Wikileaks May Be Heading Out to Sea

by Julian Ku

I don’t know how credible this report is:

WikiLeaks may soon take a page from 1960s-era British pirate radio broadcasters and move operations offshore. Financial backers of embattled WikiLeaks founder Julian Assange are reportedly in the market for a boat that would maintain the watchdog site’s servers in international waters to avoid U.S. legal authorities, according to

I also don’t know how useful moving offshore would be for Wikileaks. While it would escape certain laws by operating in international waters (like Swedish laws against rape?), it would not escape many of the laws it has been worried about (like US espionage laws which are not limited to pure territorial jurisdiction).  Moreover, operating in international waters makes it easier, not harder, for another nation to detain Wikileaks people and property, since no territorial sovereignty is being violated by such a detention.  Obviously, the ship would be flagged in some country, but as a practical matter, it simply wouldn’t be much of a barrier to attempts to seize it.  I don’t think my analysis would change very much even if it was operated in one of the “Principality of Sealand,” which is not a recognized state (and has no chance of becoming a recognized state).  So, a dumb move all around for Wikileaks.

4 Responses

  1. Response…
    Actually, if the ship is flying a foreign flag of State X, the ship is the equivalent of State X territory and State X would have to consent to any “law enforcement” activity on board its vessel (as opposed to self-defense targetings that constitute an “armed attack” from that vessel).  This is well-recognzed with respect to international law regarding enforcement jurisdiction (e.g., Rest. Secs. 432 and 433) and the law of the sea (e.g., regarding U.S. Coast Guard searches and seizures, arrests on a foreign flag vessel otherwise on the “high seas.”).  What casebook do you teach from?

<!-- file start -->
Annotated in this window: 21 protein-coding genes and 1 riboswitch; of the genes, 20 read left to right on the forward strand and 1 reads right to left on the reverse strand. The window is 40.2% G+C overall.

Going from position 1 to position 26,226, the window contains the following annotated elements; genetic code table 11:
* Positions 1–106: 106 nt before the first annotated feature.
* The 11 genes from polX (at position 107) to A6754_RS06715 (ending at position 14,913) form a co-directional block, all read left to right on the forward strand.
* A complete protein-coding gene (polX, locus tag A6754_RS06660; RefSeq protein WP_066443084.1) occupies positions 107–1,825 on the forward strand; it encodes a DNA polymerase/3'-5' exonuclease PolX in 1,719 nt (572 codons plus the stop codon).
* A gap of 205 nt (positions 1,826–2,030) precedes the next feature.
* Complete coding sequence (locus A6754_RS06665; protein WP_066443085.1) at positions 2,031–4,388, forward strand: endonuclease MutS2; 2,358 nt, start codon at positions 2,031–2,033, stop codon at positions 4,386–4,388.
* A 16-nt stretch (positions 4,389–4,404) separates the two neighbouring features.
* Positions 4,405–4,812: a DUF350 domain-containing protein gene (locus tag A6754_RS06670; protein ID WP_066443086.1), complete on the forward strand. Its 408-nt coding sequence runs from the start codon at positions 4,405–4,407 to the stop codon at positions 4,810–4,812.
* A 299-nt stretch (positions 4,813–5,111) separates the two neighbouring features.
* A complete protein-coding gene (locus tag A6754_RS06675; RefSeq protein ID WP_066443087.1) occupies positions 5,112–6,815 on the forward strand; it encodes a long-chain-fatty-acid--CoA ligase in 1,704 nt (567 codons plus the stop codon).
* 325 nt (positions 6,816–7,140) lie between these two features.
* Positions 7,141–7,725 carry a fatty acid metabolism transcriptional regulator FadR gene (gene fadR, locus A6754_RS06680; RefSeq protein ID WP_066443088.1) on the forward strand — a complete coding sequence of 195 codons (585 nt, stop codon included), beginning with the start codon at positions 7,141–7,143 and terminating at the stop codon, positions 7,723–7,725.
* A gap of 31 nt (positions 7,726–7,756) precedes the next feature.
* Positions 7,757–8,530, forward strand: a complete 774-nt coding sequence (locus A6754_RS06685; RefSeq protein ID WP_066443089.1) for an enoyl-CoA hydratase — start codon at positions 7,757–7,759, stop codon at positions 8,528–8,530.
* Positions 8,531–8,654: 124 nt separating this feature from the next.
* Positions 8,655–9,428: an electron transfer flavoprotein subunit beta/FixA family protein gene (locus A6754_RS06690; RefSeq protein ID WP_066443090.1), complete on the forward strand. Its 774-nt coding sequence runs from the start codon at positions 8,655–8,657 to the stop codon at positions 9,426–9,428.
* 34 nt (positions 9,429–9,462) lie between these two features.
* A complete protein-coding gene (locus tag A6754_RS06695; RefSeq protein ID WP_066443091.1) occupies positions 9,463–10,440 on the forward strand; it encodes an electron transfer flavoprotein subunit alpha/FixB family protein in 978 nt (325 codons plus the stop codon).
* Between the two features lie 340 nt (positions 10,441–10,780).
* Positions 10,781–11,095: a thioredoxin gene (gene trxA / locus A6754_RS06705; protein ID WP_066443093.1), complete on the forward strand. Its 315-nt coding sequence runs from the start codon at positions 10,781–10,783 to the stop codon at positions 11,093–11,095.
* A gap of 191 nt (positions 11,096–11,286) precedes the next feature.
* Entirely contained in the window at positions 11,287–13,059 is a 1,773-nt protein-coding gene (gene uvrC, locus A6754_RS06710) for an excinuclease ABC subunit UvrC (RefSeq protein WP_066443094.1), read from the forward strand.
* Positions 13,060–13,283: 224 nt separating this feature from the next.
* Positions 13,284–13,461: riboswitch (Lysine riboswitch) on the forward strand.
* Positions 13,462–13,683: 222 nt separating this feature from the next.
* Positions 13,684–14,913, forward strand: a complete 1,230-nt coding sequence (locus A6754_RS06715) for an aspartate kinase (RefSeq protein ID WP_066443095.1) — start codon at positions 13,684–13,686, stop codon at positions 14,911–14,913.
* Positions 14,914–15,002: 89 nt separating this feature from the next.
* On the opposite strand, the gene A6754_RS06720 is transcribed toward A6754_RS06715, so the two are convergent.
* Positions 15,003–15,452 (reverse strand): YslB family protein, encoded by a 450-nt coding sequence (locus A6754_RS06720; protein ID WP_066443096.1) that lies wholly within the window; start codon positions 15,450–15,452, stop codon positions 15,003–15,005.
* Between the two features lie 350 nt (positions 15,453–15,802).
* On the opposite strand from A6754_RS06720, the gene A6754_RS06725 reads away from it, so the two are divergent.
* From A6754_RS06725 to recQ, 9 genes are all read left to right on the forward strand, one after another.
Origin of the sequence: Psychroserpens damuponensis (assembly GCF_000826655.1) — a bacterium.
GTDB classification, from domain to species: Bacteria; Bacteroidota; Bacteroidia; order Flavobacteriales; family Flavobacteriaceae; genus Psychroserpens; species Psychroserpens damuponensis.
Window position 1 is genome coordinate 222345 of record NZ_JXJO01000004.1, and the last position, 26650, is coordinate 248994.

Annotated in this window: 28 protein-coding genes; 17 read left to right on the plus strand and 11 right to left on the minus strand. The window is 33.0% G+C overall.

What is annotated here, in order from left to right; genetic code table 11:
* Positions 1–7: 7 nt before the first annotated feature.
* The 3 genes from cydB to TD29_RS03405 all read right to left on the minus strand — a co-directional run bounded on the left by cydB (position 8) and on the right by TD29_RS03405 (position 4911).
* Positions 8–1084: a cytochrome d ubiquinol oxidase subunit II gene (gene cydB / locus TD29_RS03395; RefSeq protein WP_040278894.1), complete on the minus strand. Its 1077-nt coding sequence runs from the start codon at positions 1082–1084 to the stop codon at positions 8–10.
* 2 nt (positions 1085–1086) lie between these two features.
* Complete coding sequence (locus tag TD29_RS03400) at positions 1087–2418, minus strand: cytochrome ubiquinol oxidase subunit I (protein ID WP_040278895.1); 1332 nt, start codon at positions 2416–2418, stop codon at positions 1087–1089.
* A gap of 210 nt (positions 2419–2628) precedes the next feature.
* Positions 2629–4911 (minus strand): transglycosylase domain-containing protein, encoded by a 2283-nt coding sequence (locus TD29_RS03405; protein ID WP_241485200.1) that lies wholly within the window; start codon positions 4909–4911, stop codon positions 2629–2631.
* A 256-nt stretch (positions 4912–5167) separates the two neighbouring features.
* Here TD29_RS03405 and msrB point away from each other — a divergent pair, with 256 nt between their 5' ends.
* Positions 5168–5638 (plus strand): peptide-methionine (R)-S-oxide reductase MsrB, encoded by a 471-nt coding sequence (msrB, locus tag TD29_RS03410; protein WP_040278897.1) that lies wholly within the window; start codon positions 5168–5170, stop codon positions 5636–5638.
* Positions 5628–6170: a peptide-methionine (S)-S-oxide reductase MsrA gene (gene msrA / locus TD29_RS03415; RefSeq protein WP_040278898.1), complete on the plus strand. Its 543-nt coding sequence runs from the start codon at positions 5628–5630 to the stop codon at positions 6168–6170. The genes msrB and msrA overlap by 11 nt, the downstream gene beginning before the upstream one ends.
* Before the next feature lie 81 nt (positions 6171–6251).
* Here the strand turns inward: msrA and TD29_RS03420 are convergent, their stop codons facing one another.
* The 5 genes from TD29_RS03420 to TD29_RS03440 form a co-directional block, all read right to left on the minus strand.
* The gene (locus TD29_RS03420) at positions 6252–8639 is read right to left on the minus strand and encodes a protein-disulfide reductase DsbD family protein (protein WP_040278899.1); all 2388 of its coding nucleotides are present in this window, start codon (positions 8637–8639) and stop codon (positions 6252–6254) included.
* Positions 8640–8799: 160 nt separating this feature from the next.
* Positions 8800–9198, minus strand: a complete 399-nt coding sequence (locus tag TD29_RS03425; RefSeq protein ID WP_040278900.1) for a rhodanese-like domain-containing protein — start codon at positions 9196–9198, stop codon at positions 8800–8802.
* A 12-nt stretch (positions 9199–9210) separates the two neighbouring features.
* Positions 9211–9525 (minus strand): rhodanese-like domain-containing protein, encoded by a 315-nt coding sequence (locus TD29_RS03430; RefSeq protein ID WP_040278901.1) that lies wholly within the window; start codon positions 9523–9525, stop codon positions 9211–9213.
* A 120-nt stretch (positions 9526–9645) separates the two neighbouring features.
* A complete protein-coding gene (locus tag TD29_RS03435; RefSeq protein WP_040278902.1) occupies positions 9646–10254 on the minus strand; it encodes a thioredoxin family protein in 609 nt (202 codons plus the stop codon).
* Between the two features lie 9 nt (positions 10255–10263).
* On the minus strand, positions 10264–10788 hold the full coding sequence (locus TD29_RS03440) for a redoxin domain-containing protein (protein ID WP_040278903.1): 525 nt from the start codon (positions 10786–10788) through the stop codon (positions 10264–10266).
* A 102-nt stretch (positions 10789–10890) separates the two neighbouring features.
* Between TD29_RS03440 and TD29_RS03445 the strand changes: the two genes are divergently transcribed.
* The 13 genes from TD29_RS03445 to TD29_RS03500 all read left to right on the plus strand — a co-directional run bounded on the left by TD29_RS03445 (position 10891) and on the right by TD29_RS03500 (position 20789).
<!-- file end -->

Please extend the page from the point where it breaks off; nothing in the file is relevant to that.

2. hmm! Interferences with the freedom of navigation of the vessel flagged by State X and the jurisdiction of such State authorized under international law are rather tipical. The (deceptive?) informations seems to be aimed at triggering debate about: a) broad interpretation of the outdated (in times of satcom) provisions under UNCLOS on boarding a vessel due to unallowed broadcasting and b) claims for legitimate use of force in order to prevent release of information crucial for national security.

  3. Response…  Dubito:
    Do you mean UNCLOS art. 109(2), which only applies to “radio” or “television” “broadcasts”?  Does not seem to fit.  And only some warships with “jurisidiction” under 109 can arrest.
    Do you mean UN 51 “self-defense”? that applies only “if an armed attack occurs.”
    Perhaps if State X is the flag state of the vessel or platform, there will be diplomatic pressure on State X to provide its consent to boarding and seizure and/or arrest.

  4. We may all soon need a boat-server: if we US passes the new internet laws or keeps pushing other countries (EU) to impose them.

Trackbacks and Pingbacks

  1. There are no trackbacks or pingbacks associated with this post at this time.